Recipe for Creating Successful Project Plans
I love to bake and never turn down a chance to have a sweet treat. Everyone always tells me that they don’t have the time, energy or patience to bake. As a highly process-oriented person, my entire life is built around planning and executing projects of all sizes. I know how effective organization can optimize time and effort, so I’d like to share my “recipe” on how you can create successful projects from your company “kitchen.”
What you will need: A strong starting goal and well-structured framework to begin building your process.
Step 1: Mix together a flavorful team
When it comes to success, you can’t do it alone. It takes a great group of people to achieve an overall goal. In my opinion, the ultimate team consists of happy, motivated individuals with passion and commitment for the project who follow a great leader.
The leader of the project’s key role is to add value to the team by helping to support them in their goals. But the most important part of the mix is the project manager. This person takes ownership and wears many hats, as well as moves mountains for the team. Think of the PM of the “special sauce,” if you will — the secret to bringing everything together in the best possible way.
You don’t always have to have all the ingredients that you want to make your desired cake, but you can influence how the cake is made.
Step 2: Whip up a communication strategy
After you’ve created the team mixture, you’ll need to incorporate a basic and clear communication strategy. Ensuring that every person involved maintains an open dialogue is necessary.
Establishing the framework for the strategy could consist of a monthly touchpoint (if the project is long in duration), or quick weekly status meetings and well-organized written emails. Coordinate both group and individual meetings if necessary.
Also, utilize distribution lists within your email provider for the team so that no one is left out any of the conversations. Developing and maintaining the strategy has such a positive outcome on the results of the projects.
Step 3: Combine vision with buy-in
A vision without buy-in can fall short, like a soufflé.
The leader of the project needs to be able to clearly communicate their vision. Try involving the team early in the planning process to secure the buy-in in the future. Buy-in needs to be agreed on by the team, not just the high stakeholders. You want the employees to feel like they are appreciated and valued. Just as a strategy is built to communicate with the team, you’ll need the same communication for the vision. Don’t forget to follow-up in the event rework is required.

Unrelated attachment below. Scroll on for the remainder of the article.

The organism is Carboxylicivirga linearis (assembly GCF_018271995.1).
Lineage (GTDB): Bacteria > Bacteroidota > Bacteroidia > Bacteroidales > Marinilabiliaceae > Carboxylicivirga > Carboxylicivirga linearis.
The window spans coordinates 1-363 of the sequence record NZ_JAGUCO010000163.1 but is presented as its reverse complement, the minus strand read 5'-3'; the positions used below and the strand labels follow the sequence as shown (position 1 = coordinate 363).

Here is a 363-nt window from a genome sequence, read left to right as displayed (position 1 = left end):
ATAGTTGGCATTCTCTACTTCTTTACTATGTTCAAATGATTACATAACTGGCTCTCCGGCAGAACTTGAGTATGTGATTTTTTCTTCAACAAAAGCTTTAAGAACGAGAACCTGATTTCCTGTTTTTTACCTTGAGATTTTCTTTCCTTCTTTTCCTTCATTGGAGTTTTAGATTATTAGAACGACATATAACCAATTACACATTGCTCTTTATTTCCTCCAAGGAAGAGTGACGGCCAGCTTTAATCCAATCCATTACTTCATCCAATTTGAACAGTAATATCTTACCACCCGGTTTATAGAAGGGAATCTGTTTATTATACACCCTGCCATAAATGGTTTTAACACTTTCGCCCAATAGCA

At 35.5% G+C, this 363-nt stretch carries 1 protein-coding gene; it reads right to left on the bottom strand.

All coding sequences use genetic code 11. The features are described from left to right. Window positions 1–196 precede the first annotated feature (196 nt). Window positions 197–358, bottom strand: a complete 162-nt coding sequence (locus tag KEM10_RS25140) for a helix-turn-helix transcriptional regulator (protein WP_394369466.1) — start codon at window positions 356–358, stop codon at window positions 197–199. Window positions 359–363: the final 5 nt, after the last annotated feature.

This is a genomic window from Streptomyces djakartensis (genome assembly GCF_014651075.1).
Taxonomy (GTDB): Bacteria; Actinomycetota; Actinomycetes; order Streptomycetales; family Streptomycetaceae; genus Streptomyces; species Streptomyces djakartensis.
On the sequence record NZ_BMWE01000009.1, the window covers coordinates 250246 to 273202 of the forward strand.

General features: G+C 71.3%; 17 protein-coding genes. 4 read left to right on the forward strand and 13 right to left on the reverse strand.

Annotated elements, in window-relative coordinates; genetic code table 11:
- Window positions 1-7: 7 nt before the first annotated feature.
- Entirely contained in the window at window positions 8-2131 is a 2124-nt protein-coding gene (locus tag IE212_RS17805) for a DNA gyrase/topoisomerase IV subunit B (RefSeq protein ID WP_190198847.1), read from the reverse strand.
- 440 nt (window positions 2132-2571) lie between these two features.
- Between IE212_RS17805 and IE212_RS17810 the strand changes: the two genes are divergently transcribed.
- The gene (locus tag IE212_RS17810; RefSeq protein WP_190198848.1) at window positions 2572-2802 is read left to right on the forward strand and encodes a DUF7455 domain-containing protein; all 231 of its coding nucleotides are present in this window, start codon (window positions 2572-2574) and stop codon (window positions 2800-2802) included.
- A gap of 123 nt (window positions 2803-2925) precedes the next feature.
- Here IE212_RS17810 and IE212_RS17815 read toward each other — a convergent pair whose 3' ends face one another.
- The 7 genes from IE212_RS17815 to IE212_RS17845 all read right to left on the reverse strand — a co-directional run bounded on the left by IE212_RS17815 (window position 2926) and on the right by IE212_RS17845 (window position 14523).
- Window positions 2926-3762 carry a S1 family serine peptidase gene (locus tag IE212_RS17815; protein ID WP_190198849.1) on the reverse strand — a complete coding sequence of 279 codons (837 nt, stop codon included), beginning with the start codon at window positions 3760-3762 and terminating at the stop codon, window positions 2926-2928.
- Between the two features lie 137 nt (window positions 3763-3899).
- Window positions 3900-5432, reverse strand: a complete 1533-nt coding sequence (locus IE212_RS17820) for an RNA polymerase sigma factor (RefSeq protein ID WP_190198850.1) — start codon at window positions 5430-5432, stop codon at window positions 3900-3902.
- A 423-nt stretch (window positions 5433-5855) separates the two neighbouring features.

Step 4: Add a zest of project management
Zest is the outer peel of citrus fruit, used to add flavor to your meal. When developing projects, you want to start with that outer peel and dig as deep as you can, and the best place to start is with a “discovery workshop.”
Here you’ll want to create a brief with your clients or stakeholders by asking all of the right questions to establish goals, determine the user experience, ideal strategy and project timeline. It also helps the client to thoroughly think through the process to avoid any bombshells in the end of the project. We’ve all been there, when you try to add in a “surprise” ingredient at the end of the dish and it doesn’t always have the desired result.
Then, you’ll want to host an internal project meeting with your team to ensure that everyone is on the same page, and that the project has the greatest chance of success.
The project manager should set the tone, style and vision for the entire project in this meeting by walking through a detailed kick-off agenda that includes time for Q-and-A in the end. Many of the items on the agenda are going to have ongoing discussions ahead of the client kickoff meeting.
As with any recipe, when you put it together (hopefully) you’ll have an amazing tasting dessert or marketing project plan. So, if you desire to be the best “baker” in your “kitchen” who can be counted on to make things happen, get ready to get your hands dirty and make some messes.
Serves: Your entire marketing team!
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